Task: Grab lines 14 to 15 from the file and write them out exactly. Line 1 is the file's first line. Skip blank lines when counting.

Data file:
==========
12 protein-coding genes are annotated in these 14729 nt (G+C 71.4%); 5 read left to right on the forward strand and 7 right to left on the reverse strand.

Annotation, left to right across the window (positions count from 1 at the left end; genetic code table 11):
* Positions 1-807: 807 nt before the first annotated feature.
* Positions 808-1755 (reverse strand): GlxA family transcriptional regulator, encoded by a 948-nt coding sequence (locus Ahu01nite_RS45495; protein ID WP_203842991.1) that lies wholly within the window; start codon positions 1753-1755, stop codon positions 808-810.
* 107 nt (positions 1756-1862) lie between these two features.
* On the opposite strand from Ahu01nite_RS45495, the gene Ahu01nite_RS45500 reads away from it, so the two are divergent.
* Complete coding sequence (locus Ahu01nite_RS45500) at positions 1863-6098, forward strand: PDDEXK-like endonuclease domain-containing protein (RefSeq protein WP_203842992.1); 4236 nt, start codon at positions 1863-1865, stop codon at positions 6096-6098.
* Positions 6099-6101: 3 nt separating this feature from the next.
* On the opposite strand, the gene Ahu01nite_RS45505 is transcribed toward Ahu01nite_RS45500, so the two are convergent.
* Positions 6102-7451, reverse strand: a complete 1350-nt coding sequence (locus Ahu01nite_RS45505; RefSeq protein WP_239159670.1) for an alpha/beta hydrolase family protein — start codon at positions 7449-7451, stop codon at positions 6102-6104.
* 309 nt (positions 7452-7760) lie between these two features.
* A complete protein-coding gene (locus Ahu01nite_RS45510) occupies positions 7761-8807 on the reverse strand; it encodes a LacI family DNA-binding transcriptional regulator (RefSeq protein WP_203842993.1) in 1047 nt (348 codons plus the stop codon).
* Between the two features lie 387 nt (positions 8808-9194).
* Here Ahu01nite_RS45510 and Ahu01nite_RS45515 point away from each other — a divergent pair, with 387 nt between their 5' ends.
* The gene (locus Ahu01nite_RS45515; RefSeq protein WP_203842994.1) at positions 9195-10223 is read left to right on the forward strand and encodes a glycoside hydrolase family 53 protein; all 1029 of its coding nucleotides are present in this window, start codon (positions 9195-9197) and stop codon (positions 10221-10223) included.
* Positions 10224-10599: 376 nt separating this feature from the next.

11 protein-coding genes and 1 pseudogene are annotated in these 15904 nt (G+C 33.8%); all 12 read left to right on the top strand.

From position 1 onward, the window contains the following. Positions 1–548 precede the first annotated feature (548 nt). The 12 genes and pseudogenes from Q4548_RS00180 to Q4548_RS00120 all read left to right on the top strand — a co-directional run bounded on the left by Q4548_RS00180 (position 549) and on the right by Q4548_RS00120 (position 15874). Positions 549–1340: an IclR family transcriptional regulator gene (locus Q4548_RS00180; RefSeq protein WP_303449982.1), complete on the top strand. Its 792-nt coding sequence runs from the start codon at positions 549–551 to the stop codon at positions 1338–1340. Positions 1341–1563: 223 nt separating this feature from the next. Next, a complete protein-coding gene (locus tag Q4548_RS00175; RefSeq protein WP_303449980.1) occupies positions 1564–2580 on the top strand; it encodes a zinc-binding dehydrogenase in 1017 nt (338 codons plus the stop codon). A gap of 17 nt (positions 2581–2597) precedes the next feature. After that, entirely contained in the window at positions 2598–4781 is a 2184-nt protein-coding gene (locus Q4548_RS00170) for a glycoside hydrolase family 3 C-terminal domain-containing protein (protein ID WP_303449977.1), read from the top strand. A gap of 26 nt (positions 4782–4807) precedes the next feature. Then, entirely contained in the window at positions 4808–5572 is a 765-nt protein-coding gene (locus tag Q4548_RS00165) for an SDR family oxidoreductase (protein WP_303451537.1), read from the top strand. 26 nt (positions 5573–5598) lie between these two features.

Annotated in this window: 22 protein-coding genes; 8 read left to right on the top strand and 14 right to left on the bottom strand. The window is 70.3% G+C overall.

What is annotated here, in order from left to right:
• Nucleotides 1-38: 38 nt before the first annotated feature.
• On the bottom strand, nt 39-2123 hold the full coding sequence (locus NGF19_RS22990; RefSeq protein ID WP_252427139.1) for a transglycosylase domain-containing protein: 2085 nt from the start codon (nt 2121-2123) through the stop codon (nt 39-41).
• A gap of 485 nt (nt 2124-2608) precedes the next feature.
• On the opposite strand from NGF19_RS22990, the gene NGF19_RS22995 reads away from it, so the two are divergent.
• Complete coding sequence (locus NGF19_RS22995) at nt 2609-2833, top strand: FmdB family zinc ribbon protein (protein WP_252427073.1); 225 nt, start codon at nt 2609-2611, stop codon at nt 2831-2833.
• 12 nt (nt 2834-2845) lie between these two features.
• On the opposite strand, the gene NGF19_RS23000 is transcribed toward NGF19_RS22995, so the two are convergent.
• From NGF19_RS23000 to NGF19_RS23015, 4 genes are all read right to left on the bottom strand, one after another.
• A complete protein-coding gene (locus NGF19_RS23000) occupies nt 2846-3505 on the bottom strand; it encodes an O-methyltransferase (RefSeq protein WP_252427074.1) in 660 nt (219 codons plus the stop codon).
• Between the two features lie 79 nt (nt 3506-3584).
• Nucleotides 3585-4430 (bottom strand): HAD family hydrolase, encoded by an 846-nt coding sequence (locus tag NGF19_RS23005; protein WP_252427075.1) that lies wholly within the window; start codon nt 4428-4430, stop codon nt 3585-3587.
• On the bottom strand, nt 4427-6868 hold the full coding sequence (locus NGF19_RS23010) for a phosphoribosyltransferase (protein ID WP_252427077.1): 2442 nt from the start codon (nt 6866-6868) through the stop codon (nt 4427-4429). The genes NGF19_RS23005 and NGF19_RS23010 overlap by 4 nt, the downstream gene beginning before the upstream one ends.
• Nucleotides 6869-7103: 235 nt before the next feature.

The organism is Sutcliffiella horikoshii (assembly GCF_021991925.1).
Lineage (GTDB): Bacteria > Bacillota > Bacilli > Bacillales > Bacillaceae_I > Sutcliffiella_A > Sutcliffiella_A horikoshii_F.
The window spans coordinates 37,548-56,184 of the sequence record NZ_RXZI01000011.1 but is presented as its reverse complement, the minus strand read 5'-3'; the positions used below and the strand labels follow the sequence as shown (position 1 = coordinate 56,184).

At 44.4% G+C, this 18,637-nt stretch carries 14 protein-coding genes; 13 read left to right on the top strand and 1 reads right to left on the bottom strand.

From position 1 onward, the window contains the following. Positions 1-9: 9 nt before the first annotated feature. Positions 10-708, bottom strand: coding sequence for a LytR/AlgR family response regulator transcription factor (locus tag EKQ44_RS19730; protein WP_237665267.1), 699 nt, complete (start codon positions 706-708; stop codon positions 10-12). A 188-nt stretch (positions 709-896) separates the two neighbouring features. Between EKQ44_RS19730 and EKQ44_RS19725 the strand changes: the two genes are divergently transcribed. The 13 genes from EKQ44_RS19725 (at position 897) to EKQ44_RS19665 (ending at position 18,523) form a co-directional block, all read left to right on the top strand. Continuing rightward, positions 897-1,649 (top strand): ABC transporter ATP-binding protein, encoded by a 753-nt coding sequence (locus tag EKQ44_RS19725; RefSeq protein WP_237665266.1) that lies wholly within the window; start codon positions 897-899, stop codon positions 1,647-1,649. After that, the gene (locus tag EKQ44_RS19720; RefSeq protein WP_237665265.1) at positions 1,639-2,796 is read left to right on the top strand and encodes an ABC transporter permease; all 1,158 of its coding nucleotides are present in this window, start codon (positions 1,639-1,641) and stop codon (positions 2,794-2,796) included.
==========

* Here Ahu01nite_RS45510 and Ahu01nite_RS45515 point away from each other — a divergent pair, with 387 nt between their 5' ends.
* The gene (locus Ahu01nite_RS45515; RefSeq protein WP_203842994.1) at positions 9195-10223 is read left to right on the forward strand and encodes a glycoside hydrolase family 53 protein; all 1029 of its coding nucleotides are present in this window, start codon (positions 9195-9197) and stop codon (positions 10221-10223) included.